There’s a real struggle going on in the world of Ivalice, but that wasn’t felt by me when I went to explore the world. The battles of Final Fantasy XII use a real-time system where each action takes place after a small per-character timer. It’s backed up with an automation mechanic referred to as “Gambits”, which a player can program themselves with simple if statements (for example if an ally’s health is below a certain percentage, a cure spell should be cast). With the right kind of planning it means that the game’s combat ends up playing itself. While it is nice to see a plan come together nicely, it is very easy to do so and most enemies don’t need much more than “if you see it, attack it”. There’s much more satisfying encounters in some of the game’s sidequests, but I do wish I didn’t have to go out of my way for that. For a large portion of the game I was simply running through areas on fast-forward, watching enemies fall over and picking up the loot to sell later.
That’s another thing, the fast-forward function was a later addition to this game. There’s a reason I didn’t simply write “Final Fantasy XII” for the title of this blog post. The Zodiac Age is a complete rebalancing of the game with all sorts of things changed like character progression, item placement and many more small changes. When I wrote about Final Fantasy X, I stressed the importance of how that game’s mechanics work in tandem with the storytelling. One thing I didn’t mention in that piece was that the optional Expert Sphere Grid found in later versions of the game removes that mechanic’s ties to the game’s narrative because the character’s positions on that grid are no longer tied to their relationships. I wondered how many more changes like that are present here. Though I might have had more fun and an easier time with this version, would that have meant that I missed out on a version of the game where other systems better inform the narrative?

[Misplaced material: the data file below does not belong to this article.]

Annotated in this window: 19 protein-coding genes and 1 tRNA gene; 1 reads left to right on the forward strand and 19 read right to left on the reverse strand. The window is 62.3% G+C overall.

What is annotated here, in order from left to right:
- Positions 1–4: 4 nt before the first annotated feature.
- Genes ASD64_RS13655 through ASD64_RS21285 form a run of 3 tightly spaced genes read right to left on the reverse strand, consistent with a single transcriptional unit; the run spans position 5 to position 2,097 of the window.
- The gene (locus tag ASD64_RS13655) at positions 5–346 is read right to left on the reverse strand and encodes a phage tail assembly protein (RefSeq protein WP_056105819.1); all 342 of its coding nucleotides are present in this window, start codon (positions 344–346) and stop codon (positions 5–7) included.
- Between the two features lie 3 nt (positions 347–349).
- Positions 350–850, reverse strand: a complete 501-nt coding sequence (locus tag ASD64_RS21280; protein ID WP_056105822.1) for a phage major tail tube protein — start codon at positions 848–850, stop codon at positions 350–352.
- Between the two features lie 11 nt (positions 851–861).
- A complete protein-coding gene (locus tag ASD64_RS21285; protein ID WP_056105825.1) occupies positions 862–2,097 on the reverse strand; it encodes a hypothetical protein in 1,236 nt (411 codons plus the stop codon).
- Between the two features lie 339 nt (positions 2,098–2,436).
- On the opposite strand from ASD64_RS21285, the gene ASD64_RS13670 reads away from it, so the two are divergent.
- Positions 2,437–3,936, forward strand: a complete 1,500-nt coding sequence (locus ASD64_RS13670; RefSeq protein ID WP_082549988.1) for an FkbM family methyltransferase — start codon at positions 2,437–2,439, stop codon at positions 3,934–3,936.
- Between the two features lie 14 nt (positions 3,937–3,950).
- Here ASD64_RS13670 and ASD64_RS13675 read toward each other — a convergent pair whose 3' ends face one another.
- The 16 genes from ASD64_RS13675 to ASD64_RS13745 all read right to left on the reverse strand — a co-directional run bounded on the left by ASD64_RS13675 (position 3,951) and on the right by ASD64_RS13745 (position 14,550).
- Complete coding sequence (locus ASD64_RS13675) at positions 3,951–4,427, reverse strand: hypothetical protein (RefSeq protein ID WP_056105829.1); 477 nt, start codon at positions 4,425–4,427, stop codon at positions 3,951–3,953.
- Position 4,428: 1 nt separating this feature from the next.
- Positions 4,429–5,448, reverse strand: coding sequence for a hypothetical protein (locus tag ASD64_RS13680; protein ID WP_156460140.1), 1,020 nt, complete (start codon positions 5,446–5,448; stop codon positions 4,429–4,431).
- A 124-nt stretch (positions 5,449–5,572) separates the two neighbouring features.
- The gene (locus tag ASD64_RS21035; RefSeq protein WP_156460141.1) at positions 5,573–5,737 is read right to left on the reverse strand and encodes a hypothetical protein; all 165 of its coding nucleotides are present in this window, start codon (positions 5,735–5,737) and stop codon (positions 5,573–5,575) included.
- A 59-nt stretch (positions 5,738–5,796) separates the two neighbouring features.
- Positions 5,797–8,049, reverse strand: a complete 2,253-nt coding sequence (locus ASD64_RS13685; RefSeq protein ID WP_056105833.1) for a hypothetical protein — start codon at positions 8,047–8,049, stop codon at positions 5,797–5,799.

Even the visuals have had a big overhaul in order to suit higher resolutions. While it still keeps somewhat true to how it originally looked on the Playstation 2, it’s still different. This is still an excellent looking game, with some brilliant use of lighting, fantastic facial animation and great cutscene direction but the increase in detail makes the imperfections more apparent. I suppose it’s in the nature of games moving onto platforms that they were not intended for, they do end up losing something in the process.
Before I finished Final Fantasy XII: The Zodiac Age, I made one last trip to Rabanastre. I had to have a talk with the NPCs again. Not much had changed except that Lowtown was a little more full. It served as a good reminder for what the party was fighting for.
The game’s ending initially comes across as triumphant. Vayne Solidor has been defeated, Dalmasca has been reinstated, and the Occuria’s meddling has been cut off. It’s actually more of a quiet tragedy. In becoming Queen of Dalmasca, Ashe has been forced to cut herself off from the party due to her much higher status. Life has returned to normal, but in this world normal means that the class divide doesn’t go because the bad apples have been thrown out. While the party was able to come together to avert a crisis, the systems of the world ensured it couldn’t stay that way.
This article contains spoilers.
For me there are two moments when I am most excited about a good game: when I start it and when I finish it. I get the appeal of a game I can go back to and keep playing continuously, but in my experience that usually fizzles out after a while. When I had recently played Final Fantasy XI, I found it overwhelming that the game seemed to go on forever (though that game does have “endings” to its own story arcs and ironically I wasn’t even able to reach the first one). The protagonist’s primary objective in Final Fantasy Tactics Advance isn’t to defeat a villain or save the world, it’s to end the videogame.